Social Media — Using technology they are comfortable with allows children and youth to assume influence, motivate others and propel social movements forward. Social media in all its forms answers this call, giving young people a doorway into participating in vast global conversations, and opening doorways to action offline, too.

Youth Authors — Young people can participate in social change through writing. Whether they are developing ebooks for young audiences online, writing articles in the local newspaper, or using texts to blast out messages to their friends and families, young authors can participate in social change in active, meaningful ways.

Things Youth Need to Change the World through Youth Participation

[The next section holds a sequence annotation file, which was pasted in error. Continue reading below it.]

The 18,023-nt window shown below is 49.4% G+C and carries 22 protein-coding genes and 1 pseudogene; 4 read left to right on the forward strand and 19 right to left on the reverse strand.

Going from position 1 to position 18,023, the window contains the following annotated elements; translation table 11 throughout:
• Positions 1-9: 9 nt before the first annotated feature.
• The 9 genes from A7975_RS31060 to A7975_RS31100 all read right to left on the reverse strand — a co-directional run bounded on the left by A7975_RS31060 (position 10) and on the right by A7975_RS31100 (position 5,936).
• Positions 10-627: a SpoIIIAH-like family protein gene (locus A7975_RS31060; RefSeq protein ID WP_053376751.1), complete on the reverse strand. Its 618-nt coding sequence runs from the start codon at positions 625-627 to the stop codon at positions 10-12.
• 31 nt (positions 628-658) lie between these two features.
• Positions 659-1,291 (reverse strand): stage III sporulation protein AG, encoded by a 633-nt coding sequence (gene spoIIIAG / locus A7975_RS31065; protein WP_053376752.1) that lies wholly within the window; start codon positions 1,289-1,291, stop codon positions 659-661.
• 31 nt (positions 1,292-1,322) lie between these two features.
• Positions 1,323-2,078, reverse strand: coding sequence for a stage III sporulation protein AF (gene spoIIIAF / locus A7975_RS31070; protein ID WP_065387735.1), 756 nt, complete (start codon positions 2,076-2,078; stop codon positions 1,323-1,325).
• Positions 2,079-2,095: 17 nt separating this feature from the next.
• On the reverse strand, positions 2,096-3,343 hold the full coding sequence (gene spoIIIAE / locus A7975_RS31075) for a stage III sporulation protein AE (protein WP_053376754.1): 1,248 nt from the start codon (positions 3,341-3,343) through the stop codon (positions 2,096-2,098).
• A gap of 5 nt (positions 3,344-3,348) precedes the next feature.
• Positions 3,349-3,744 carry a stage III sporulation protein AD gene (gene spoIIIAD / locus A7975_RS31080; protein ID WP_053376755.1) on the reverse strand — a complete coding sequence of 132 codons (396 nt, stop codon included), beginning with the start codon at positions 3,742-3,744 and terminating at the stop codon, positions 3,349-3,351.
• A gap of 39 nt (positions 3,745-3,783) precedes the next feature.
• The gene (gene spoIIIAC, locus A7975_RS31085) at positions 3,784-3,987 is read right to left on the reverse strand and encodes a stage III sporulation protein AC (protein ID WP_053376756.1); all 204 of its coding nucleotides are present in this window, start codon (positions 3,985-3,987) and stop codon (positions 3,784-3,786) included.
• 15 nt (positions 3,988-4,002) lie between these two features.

Opportunities — Often denied access to become meaningful participants in their own lives, children and youth need opportunities to participate. Whether happening at home, in nonprofits or local government, through school or in national organizations, youth participation can require door openings.

Inspiration — The inspiration to become active in their own lives escapes many young people who have been historically denied that right. Inspiring these children and youth can lead to substantive, impacting youth participation throughout communities.

Education — Once youth participation happens, its important to introduce and expand the knowledge, power and abilities of young people. Providing skill-building training and facilitating knowledge-sharing activities are key to improving youth participation.

You Might Like…

Elsewhere Online